The kettle caramelization was kinda cool, before I added it back to the main wort (or more accurately, before I added some wort to it, thinning it enough to get it all out of the pot when I poured it gently into the brew kettle) I tasted it: super intense toffee.  It would have been great on pancakes.

Boiling the bejesus out of the first gallon of runnings
Boiling the bejesus out of the first gallon of runnings


This is right before I stopped: the spoon has been out of the liquid less than a second
This is right before I stopped: the spoon has been out of the liquid less than a second

The rest of the brew day was normal, cooled the wort to 64°, pitched the yeast and stuck it in the fridge.  It ended up taking pretty long considering I spent an hour boiling 1 gallon of wort, and building the water profile took about 30 minutes, but it was fun and interesting.

When the wort is all cooled down, you must pitch it...
When the wort is all cooled down, you must pitch it…



According to Z & P, this beer style benefits from a lagering period.  So, primary was done in about 7 days and I began lowering the temperature of the beer 2 degrees every 12 hours.  On day 14 I transferred the beer to the keg and began the lagering period.  I ended up lagering this beer for longer than intended, about 4 weeks.

@ FG, looks almost darker than before
@ FG, looks almost darker than before



I left this beer in the keg and carbonated to 2.0 volumes of CO2  during the lagering period.


My Take

Wee Lad

I definitely think there is too much chalk character in this beer, but despite that flaw, I think this is a pretty tasty table beer.  This guy doesn’t come into his own until he really warms up, about 55° to even 60°.  A bit “thin”, almost like some additional caramelization could have been good.  So, I would recommend both the caramelization of first runnings and a longer boil.  So much work for such a little beer, but I have to say I liked it more than I anticipated.  I’m actually looking forward to brewing the 70/ and 80/ versions of this beer. I’m half inspired to get my hands on some cask equipment and serve this beer the right way.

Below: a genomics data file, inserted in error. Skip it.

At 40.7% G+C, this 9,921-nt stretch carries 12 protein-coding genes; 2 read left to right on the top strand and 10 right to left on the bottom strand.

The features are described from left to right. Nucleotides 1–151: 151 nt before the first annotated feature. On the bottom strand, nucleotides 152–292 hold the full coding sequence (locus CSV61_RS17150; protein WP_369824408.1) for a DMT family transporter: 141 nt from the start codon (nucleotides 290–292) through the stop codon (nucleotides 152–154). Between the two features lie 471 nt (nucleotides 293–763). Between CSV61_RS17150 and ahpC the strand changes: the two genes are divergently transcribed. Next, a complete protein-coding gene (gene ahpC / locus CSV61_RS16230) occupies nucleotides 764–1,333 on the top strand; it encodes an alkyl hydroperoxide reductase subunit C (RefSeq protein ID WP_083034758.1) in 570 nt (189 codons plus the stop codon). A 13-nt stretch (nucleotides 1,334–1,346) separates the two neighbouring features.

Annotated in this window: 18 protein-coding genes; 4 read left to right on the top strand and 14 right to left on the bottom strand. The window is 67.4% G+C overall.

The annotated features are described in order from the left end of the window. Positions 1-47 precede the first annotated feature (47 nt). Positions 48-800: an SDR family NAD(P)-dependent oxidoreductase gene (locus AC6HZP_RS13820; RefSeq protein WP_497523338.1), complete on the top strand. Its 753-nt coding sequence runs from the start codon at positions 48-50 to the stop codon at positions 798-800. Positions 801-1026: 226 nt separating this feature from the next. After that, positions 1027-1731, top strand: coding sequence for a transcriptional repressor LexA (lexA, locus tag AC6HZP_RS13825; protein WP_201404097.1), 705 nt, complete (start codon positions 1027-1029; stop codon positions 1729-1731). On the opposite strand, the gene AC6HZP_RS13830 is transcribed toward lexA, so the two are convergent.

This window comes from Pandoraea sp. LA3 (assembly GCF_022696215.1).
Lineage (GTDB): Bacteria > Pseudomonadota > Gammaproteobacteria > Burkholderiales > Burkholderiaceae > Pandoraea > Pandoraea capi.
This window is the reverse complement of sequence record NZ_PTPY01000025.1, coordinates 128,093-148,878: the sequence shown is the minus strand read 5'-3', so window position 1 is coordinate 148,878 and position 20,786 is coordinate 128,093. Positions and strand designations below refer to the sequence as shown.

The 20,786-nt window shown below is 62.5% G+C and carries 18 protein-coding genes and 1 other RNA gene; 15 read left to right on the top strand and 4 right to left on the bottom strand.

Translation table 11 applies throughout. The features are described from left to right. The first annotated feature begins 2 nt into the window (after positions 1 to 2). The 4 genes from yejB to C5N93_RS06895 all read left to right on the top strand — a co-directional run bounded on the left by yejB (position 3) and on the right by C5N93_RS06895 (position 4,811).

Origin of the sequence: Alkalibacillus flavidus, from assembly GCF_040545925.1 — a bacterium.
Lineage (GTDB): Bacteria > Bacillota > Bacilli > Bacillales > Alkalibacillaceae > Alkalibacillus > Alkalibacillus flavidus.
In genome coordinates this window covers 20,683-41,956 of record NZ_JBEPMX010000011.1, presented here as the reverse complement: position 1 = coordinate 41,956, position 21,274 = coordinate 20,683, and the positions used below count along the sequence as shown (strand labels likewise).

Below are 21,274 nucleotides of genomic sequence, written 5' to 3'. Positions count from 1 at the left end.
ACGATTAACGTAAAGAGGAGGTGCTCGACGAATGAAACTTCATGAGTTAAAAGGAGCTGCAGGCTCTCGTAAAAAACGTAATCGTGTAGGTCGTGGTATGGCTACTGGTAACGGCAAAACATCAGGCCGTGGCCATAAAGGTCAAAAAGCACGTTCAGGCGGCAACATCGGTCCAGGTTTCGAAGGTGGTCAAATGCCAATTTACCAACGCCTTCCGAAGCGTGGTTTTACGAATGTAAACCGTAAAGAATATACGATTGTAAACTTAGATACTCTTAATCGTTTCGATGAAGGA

The Stig

It’s time to turn the beer over to our Team Tasting/Imbiber.  Some say He was the inspiration for William Wallace, and that if He was Scotland, He’d already be independent.  All we know is, He’s called The Stig!

Aroma: All malt in the nose, with hints of rice pudding, tapioca, and treacle. Little to no ester or hop aroma.

Appearance: Clear bronze body with thin film of off-white head. Very little lacing. ~12 SRM.

Flavor: Caramel, brown sugar sweetness with a subtle golden raisin character. Pronounced minerality and a bit metallic (copper-like). No discernible hop flavor.

Overall: Good example of the style I think… not sure I’ve ever had a legit 60/ ale. I think the simplistic flavor profile, while technically accurate, would benefit from some roasted barley in the grist.



Well, that went better than I thought.  I think we agree that more caramelization/roasted barley would have really taken this beer to the next level. Something to think about with the future stronger renditions.  That combined with correct use of brewing salts to eliminate the overbearing mineral profile, and this beer has real potential.  I call this one a partial success!


Books I referenced for this recipe:
Zainasheff & Palmer.  Brewing Classic Styles.  2007.
Palmer & Kaminski.  Water: A Comprehensive Guide for Brewers.  2013.
2008 BJCP Guidelines.


  1. A couple of water protips: don’t try to match a water profile of a particular region or city; those reports don’t take into account what the brewers of the region do to change their water for brewing (and I guarantee you they’re all doing something to prep it). Instead, make the water profile for the optimal flavor ions and calcium for the style, erring on the lower side of concentrations.

    I believe there’s a table in Chapter 7 of the Water book that’s treated me very well for matching styles and ions concentration.

    1. Thanks Derek, my approach has indeed become just that. Getting my ions, alkalinity, RA and pH in the ballpark is far more important than the specifics. I use that chart also, and it’s given me much better results.